The government of BC has already moved to “severely [restrict] the use of Tasers by all police, sheriff’s and corrections officers, and developing standardized police training for Taser use, crisis intervention, and responding to emotionally disturbed people” according to a June 18, 2010 press release. The province also plans to create “a new civilian-led unit to investigate all independent municipal police- and RCMP-related deaths and serious incidents” within the next 12 months.

Mr. Braidwood criticised the Canada Border Services Agency whose changes in response to the incident were “minor and few” but had high praise for Vancouver International Airport’s “exceptional steps in the aftermath of Mr. Dziekanski’s death to identify inadequacies in its policies, practices, and procedures, and to remedy them.”



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  • “Video of man tasered at Vancouver airport released” — Wikinews, November 15, 2007

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November 15, 2007

Video of man tasered at Vancouver airport released

Video of man tasered at Vancouver airport released

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Thursday, November 15, 2007

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A video showing a man being tasered by police and subsequently dying at the Vancouver International Airport has been released to the media. The cause of his death has not yet been determined.

Robert Dziekanski, 40, was immigrating from Pieszyce, Poland to live with his mother, Zofia Cisowski, in Kamloops, British Columbia. He did not clear customs at the airport for over eight hours and his mother was unable to locate him when she went to meet him at the airport. Since Dziekanski did not speak English airport security guards were unable to properly communicate with him. He started yelling at the airport staff because of this. He used chairs to prop open a door between a customs clearing area and a public lounge, he then threw a computer and threw a small table at a luggage section window.

He had calmed down and was standing with his hands at his side in the customs room until four Royal Canadian Mounted Police (RCMP) officers arrived and tasered the man, at least twice. Dziekanski began to convulse and was tasered a second time after falling to the ground, where the four officers pinned him down and handcuffed him. He screamed before he stopped moving. Paramedics arrived at the scene, but were unable to revive him and pronounced him dead.

Dziekanski’s mother had told him to wait in the luggage area where she would meet him, not realizing that this was inside the airport’s security zone, which was inaccessible to her. Arriving international passengers need to pass through customs first, before being able to meet people waiting to pick them up. His mother had tried in vain to get a message to him and eventually left the airport when told by airport staff that he wasn’t there.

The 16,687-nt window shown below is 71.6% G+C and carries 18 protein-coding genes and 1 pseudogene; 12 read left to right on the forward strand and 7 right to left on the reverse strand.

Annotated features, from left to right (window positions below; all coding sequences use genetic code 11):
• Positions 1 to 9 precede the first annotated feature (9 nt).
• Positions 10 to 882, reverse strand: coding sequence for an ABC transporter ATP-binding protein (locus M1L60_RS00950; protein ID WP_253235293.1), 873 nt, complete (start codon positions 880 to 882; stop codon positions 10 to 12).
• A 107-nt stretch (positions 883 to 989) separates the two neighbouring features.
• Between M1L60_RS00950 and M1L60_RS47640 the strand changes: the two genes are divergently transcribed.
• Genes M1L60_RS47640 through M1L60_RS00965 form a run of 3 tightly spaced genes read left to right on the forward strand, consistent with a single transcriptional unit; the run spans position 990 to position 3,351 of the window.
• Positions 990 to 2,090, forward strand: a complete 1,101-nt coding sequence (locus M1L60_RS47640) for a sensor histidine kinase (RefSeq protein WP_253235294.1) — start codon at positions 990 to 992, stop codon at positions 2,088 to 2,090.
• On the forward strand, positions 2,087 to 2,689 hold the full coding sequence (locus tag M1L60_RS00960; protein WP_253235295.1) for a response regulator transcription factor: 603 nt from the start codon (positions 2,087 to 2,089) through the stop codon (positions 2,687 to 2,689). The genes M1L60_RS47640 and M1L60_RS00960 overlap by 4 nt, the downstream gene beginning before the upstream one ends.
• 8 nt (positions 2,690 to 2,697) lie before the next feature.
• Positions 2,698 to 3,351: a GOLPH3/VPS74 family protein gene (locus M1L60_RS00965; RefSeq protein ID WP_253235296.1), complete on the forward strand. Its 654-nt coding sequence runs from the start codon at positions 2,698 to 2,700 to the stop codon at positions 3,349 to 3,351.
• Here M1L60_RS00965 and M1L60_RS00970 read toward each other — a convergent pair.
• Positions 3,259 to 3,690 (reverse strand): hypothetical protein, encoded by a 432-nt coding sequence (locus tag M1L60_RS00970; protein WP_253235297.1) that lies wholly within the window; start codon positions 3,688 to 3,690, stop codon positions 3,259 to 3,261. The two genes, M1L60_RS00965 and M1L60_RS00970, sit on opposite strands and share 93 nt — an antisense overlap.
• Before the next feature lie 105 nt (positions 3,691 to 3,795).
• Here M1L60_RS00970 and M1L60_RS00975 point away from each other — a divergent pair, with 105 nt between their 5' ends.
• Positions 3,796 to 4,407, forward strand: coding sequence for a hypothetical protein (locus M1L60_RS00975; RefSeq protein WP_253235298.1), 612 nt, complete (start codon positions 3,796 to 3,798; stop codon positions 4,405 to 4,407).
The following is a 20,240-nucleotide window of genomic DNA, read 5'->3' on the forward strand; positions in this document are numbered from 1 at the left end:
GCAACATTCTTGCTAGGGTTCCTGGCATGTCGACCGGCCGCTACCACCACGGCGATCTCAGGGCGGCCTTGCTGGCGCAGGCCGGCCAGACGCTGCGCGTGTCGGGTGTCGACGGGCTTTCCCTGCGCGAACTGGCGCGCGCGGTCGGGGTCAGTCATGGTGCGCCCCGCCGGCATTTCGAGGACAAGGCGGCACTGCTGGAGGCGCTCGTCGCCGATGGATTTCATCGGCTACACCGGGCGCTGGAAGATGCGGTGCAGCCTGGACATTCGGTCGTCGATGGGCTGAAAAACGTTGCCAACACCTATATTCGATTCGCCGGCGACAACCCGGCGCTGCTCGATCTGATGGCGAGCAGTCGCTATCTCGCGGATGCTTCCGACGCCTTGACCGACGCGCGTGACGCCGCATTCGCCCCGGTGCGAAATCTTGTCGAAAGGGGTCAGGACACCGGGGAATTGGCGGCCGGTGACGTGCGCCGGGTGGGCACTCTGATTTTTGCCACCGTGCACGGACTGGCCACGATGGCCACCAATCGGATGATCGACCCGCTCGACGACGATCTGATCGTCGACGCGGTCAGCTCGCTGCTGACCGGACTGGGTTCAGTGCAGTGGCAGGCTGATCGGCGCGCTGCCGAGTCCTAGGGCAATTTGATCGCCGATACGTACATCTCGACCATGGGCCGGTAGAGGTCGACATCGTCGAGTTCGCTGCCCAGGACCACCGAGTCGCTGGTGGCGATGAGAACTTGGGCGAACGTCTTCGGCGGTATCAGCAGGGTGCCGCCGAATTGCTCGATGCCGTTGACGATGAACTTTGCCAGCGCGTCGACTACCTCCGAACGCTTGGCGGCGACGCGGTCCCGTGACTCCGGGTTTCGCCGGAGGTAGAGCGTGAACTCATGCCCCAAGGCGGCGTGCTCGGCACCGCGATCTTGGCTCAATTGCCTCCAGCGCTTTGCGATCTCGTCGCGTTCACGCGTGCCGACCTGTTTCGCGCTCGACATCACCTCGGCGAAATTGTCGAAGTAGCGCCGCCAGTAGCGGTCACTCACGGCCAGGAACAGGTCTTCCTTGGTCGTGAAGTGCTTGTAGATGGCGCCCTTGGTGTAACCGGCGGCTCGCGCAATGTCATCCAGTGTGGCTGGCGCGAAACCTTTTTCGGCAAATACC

Paul Pritchard, who had just arrived from China back to Victoria, shot a video of the incident and gave it to police. The police promised they would return the video within 48 hours. They gave him back his camera without the video.

Pritchard immediately hired a lawyer, held his own news conference, and threatened that he would take them to court to get it back.

CBC, CTV and Global television paid Pritchard several thousand dollars for the video, and he says he will use the money to take care of his father.

“It was against his [Pritchard’s father] wishes completely and my lawyer’s wishes as well. Profit is such an ugly word, and I hope people realize that it’s not a personal profit,” said Pritchard.

“I extend my heartfelt condolences to Mr. Dziekanski’s family, knowing that I could not hope to speak to the loss that they have suffered. I would also like to express my concerns for those people who were in any way touched by this extraordinary and tragic occurrence – our employees working that night, the various agencies involved, the emergency responders and the passengers who may have come across the scene,” Larry Berg, President and CEO of the Vancouver Airport Authority said on November 1.

According to a RCMP spokesman in Vancouver, the four officers involved in the case will testify in court under the coroners request, but it is expected to happen sometime next year.

Polish ambassador to Canada, Piotr Ogrodzinski, said “Mr. Dziekanski (was) a person who was agitated, frustrated, I think terrified, but not aggressive. He was not making a gesture that he intended to fight anybody” and “he didn’t know what to do. In fact, he was in search (of) help. That is why it is a really very sad and deeply moving film to watch.”

The incident is being investigated by the RCMP, the British Columbia Coroner’s Service, the Vancouver International Airport Authority, and the Commission for Public Complaints Against the RCMP.



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Robert Dziekański Taser incident